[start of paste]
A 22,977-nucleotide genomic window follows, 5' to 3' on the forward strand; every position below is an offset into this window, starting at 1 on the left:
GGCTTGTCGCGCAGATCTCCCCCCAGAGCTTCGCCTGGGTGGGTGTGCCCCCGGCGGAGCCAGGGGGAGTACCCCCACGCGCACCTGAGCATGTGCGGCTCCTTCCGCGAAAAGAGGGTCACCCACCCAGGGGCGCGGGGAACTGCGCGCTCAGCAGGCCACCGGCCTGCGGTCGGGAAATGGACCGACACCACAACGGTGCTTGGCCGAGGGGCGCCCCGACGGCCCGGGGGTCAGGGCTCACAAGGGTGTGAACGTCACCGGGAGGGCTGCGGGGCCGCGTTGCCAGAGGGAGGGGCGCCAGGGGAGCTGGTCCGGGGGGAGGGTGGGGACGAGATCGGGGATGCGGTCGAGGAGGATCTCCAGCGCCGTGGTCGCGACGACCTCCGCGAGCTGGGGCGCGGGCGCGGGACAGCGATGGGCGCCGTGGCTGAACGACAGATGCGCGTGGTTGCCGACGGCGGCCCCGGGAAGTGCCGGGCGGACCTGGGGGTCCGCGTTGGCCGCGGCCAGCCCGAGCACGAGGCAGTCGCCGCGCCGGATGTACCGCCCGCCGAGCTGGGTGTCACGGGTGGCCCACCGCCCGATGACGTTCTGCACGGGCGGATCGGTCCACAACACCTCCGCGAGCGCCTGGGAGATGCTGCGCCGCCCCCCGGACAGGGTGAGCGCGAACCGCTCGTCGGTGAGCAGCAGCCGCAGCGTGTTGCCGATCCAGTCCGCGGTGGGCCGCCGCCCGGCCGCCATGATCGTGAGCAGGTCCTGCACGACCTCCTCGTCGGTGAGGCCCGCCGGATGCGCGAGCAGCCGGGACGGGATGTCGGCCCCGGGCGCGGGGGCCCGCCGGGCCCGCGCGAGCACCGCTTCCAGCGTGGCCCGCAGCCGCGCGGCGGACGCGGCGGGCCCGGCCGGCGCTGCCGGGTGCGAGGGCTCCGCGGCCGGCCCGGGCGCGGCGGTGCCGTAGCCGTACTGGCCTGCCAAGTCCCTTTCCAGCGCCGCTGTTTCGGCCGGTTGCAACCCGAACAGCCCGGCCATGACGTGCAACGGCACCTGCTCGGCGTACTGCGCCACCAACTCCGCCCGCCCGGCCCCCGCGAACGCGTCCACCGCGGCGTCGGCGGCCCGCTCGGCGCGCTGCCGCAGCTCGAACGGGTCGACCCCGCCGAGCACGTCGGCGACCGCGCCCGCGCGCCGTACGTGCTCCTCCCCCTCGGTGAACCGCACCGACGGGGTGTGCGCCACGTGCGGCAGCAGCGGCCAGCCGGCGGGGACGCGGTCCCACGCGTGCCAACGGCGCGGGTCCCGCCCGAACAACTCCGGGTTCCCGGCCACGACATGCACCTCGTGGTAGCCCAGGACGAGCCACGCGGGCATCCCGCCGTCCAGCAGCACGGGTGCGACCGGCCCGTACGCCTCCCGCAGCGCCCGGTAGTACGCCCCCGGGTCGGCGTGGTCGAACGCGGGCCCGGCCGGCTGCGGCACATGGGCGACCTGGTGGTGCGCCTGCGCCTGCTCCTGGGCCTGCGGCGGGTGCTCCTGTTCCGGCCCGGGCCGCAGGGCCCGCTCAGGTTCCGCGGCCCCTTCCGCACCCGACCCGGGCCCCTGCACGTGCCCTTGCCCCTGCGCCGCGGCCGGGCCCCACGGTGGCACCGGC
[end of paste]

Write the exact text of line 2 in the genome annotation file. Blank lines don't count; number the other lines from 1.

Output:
GGCTTGTCGCGCAGATCTCCCCCCAGAGCTTCGCCTGGGTGGGTGTGCCCCCGGCGGAGCCAGGGGGAGTACCCCCACGCGCACCTGAGCATGTGCGGCTCCTTCCGCGAAAAGAGGGTCACCCACCCAGGGGCGCGGGGAACTGCGCGCTCAGCAGGCCACCGGCCTGCGGTCGGGAAATGGACCGACACCACAACGGTGCTTGGCCGAGGGGCGCCCCGACGGCCCGGGGGTCAGGGCTCACAAGGGTGTGAACGTCACCGGGAGGGCTGCGGGGCCGCGTTGCCAGAGGGAGGGGCGCCAGGGGAGCTGGTCCGGGGGGAGGGTGGGGACGAGATCGGGGATGCGGTCGAGGAGGATCTCCAGCGCCGTGGTCGCGACGACCTCCGCGAGCTGGGGCGCGGGCGCGGGACAGCGATGGGCGCCGTGGCTGAACGACAGATGCGCGTGGTTGCCGACGGCGGCCCCGGGAAGTGCCGGGCGGACCTGGGGGTCCGCGTTGGCCGCGGCCAGCCCGAGCACGAGGCAGTCGCCGCGCCGGATGTACCGCCCGCCGAGCTGGGTGTCACGGGTGGCCCACCGCCCGATGACGTTCTGCACGGGCGGATCGGTCCACAACACCTCCGCGAGCGCCTGGGAGATGCTGCGCCGCCCCCCGGACAGGGTGAGCGCGAACCGCTCGTCGGTGAGCAGCAGCCGCAGCGTGTTGCCGATCCAGTCCGCGGTGGGCCGCCGCCCGGCCGCCATGATCGTGAGCAGGTCCTGCACGACCTCCTCGTCGGTGAGGCCCGCCGGATGCGCGAGCAGCCGGGACGGGATGTCGGCCCCGGGCGCGGGGGCCCGCCGGGCCCGCGCGAGCACCGCTTCCAGCGTGGCCCGCAGCCGCGCGGCGGACGCGGCGGGCCCGGCCGGCGCTGCCGGGTGCGAGGGCTCCGCGGCCGGCCCGGGCGCGGCGGTGCCGTAGCCGTACTGGCCTGCCAAGTCCCTTTCCAGCGCCGCTGTTTCGGCCGGTTGCAACCCGAACAGCCCGGCCATGACGTGCAACGGCACCTGCTCGGCGTACTGCGCCACCAACTCCGCCCGCCCGGCCCCCGCGAACGCGTCCACCGCGGCGTCGGCGGCCCGCTCGGCGCGCTGCCGCAGCTCGAACGGGTCGACCCCGCCGAGCACGTCGGCGACCGCGCCCGCGCGCCGTACGTGCTCCTCCCCCTCGGTGAACCGCACCGACGGGGTGTGCGCCACGTGCGGCAGCAGCGGCCAGCCGGCGGGGACGCGGTCCCACGCGTGCCAACGGCGCGGGTCCCGCCCGAACAACTCCGGGTTCCCGGCCACGACATGCACCTCGTGGTAGCCCAGGACGAGCCACGCGGGCATCCCGCCGTCCAGCAGCACGGGTGCGACCGGCCCGTACGCCTCCCGCAGCGCCCGGTAGTACGCCCCCGGGTCGGCGTGGTCGAACGCGGGCCCGGCCGGCTGCGGCACATGGGCGACCTGGTGGTGCGCCTGCGCCTGCTCCTGGGCCTGCGGCGGGTGCTCCTGTTCCGGCCCGGGCCGCAGGGCCCGCTCAGGTTCCGCGGCCCCTTCCGCACCCGACCCGGGCCCCTGCACGTGCCCTTGCCCCTGCGCCGCGGCCGGGCCCCACGGTGGCACCGGC